Reviews

Musical Numbers and Neal Patrick Harris Help Save 'How I Met Your Mother: The Complete Season 5'

This season had great highs and unimpressive lows, with the formerly central Ted drifting into being usually a background character while Barney takes center stage.


How I Met Your Mother: The Complete Fifth Season

Distributor: Fox
Cast: Josh Radnor, Cobie Smulders, Alyson Hannigan, Jason Segal, Neal Patrick Harris.
Release Date: 2010-09-21
Amazon

When a show has a character as dynamic and ridiculous as Barney Stinson, with an actor as strong as Neal Patrick Harris, it's hard not to give him more and more to do. Season five of How I Met Your Mother gives Harris the opportunity to show a great deal of range, including a full musical number in "Girls vs. Suits".

At the beginning of the season, Barney has hooked up with Robin in the coupling that had been in the cards for several seasons. The pair has great chemistry, leading each other to impressive degrees of craziness, as seen in "Duel Citizenship", where Robin goes on a Super-Canadian bender before deciding to become an US citizen (while keeping her Canadian citizenship, dontcha know.)

Season five also includes a great deal of self-referentiality, with sequel episodes like "Slapsgiving 2: Return of the Slap" and onesthat draw on a great deal of previous continuity, like "The Wedding Bride", which takes a tweaked telling of Ted's relationship with Stella and turns it into the most beloved romantic comedy movie, ever.

Sadly, the show's momentum and purpose (finding the mother of Ted's children) strays throughout most of this season, only occasionally showing Ted moving forward on his quest to find true love. Episodes like "The Window" and "Girls Vs. Suits" do add to Ted's story, but this season really shows the cast and crew taking their sweet time getting to the ending, which has seemed close for years now.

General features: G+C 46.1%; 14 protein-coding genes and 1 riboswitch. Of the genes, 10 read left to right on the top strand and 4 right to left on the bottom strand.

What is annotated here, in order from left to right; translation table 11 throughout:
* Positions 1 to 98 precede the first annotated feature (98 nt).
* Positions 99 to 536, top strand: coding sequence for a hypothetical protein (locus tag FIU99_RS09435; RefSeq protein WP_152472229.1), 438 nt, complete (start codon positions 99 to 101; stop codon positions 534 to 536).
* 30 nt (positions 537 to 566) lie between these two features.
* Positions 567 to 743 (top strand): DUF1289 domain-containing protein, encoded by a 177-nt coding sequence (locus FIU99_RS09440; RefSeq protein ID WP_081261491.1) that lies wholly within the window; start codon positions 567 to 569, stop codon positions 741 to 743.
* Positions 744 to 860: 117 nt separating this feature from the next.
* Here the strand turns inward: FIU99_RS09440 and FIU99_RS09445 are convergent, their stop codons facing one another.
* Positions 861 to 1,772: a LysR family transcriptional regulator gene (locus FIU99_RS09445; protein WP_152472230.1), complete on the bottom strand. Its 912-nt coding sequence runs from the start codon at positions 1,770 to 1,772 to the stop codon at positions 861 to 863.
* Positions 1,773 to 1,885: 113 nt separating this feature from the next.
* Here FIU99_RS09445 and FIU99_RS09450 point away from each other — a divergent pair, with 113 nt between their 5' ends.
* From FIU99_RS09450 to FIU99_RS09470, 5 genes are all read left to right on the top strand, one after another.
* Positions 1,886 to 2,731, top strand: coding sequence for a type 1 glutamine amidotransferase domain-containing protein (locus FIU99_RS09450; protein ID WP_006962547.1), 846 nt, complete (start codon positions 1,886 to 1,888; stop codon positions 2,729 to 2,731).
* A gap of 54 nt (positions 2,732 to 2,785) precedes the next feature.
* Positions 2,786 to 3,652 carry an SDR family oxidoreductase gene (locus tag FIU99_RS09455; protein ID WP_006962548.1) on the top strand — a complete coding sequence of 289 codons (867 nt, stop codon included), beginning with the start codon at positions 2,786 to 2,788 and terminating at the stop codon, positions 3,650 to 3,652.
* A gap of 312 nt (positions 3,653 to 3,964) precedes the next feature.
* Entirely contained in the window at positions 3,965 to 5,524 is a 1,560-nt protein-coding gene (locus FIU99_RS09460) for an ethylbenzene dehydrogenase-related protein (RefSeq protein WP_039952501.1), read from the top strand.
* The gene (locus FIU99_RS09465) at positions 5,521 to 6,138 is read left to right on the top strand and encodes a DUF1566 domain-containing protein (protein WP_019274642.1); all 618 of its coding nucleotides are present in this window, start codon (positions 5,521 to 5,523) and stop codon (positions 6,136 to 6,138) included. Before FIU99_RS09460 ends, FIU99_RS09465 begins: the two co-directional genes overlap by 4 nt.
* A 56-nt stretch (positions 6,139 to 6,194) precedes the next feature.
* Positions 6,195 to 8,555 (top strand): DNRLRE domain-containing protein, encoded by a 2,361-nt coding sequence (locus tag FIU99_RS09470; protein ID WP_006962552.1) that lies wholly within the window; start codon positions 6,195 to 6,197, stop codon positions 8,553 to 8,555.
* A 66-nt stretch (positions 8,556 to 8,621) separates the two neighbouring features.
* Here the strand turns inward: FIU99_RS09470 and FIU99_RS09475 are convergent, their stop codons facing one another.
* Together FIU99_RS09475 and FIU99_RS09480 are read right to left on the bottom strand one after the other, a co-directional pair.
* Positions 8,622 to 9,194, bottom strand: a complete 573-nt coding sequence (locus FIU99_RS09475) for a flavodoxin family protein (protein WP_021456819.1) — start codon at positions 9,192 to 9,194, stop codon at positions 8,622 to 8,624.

The real highlight of the season is Girls vs. Suits, which included a full-cast musical number starring Neal Patrick Harris as he sings the praises of his eternal friends and wearable wingmen -- his suits. Harris is in his finest form, and the season might be worth it for that episode alone.

This DVD set includes a strong helping of extras, from cast/creator commentaries which focus on the individual episodes as well as how they fit into the overall mythology of the show. The real gems are the videos, from "Nothing Suits Me Like a Suit" to Ted's "Super Date" and Marshall's "Best Night Ever", and the making-of-featurettes. There is a series review for newcomers and casual viewers as well as the customary blooper reel.

6

In the wake of Malcolm Young's passing, Jesse Fink, author of The Youngs: The Brothers Who Built AC/DC, offers up his top 10 AC/DC songs, each seasoned with a dash of backstory.

In the wake of Malcolm Young's passing, Jesse Fink, author of The Youngs: The Brothers Who Built AC/DC, offers up his top 10 AC/DC songs, each seasoned with a dash of backstory.

Keep reading... Show less

Pauline Black may be called the Queen of Ska by some, but she insists she's not the only one, as Two-Tone legends the Selecter celebrate another stellar album in a career full of them.